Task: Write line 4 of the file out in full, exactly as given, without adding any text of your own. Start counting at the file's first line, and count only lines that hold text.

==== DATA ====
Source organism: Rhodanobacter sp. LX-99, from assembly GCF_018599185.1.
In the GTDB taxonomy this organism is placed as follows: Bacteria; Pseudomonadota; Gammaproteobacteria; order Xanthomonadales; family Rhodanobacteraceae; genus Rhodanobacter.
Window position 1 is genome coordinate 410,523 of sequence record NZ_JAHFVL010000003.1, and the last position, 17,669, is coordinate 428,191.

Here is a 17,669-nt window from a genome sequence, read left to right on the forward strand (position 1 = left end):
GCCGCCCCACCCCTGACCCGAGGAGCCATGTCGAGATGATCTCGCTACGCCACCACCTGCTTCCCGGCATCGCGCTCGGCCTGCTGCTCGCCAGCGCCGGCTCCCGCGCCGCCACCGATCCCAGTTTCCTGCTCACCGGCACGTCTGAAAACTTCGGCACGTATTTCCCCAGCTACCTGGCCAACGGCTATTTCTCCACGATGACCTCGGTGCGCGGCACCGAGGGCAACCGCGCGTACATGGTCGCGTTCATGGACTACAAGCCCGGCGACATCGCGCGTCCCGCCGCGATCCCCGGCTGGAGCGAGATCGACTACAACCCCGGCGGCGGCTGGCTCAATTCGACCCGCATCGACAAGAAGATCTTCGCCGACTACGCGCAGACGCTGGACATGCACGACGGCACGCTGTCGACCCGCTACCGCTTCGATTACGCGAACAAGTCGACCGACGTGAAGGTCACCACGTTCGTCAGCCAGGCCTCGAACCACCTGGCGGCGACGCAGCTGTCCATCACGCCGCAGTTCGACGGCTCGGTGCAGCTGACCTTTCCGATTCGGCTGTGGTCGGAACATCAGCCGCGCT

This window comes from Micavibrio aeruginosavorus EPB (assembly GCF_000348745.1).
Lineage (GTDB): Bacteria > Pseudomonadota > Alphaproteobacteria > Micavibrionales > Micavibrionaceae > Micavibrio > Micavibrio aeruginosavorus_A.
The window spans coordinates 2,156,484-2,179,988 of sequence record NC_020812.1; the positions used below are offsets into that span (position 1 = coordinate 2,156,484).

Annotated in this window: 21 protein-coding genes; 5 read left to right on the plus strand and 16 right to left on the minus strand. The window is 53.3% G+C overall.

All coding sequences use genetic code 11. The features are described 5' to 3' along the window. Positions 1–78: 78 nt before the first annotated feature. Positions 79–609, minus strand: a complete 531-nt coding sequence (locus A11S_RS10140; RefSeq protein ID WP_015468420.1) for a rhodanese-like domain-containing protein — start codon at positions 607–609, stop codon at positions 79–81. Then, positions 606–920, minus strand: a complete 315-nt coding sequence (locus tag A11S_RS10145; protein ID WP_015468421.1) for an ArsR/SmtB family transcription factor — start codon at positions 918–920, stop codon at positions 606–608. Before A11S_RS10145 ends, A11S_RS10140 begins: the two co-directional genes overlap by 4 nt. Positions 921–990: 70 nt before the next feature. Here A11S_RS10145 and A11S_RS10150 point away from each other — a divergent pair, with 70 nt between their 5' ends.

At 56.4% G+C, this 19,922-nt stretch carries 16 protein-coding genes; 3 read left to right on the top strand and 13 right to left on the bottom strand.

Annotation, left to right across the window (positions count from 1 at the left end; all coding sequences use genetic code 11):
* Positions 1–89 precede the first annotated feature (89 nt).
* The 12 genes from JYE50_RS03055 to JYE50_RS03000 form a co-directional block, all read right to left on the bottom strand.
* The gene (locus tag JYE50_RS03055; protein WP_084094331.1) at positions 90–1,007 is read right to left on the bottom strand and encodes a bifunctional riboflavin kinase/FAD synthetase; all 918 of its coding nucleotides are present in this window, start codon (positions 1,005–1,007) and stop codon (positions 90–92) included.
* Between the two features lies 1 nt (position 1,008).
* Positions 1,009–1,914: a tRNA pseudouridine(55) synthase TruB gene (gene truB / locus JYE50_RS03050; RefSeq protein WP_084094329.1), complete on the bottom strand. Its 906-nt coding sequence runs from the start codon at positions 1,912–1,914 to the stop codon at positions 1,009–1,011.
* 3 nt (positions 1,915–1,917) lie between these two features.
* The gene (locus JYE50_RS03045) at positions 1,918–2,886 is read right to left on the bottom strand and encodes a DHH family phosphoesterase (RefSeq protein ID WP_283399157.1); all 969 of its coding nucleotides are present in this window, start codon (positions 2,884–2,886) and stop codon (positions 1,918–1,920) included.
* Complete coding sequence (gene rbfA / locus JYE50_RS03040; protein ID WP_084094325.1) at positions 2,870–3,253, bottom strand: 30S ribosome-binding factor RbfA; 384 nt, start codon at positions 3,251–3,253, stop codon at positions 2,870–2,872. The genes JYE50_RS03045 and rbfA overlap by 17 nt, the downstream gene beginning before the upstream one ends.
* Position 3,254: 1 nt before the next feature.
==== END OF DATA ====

Here is a 17,669-nt window from a genome sequence, read left to right on the forward strand (position 1 = left end):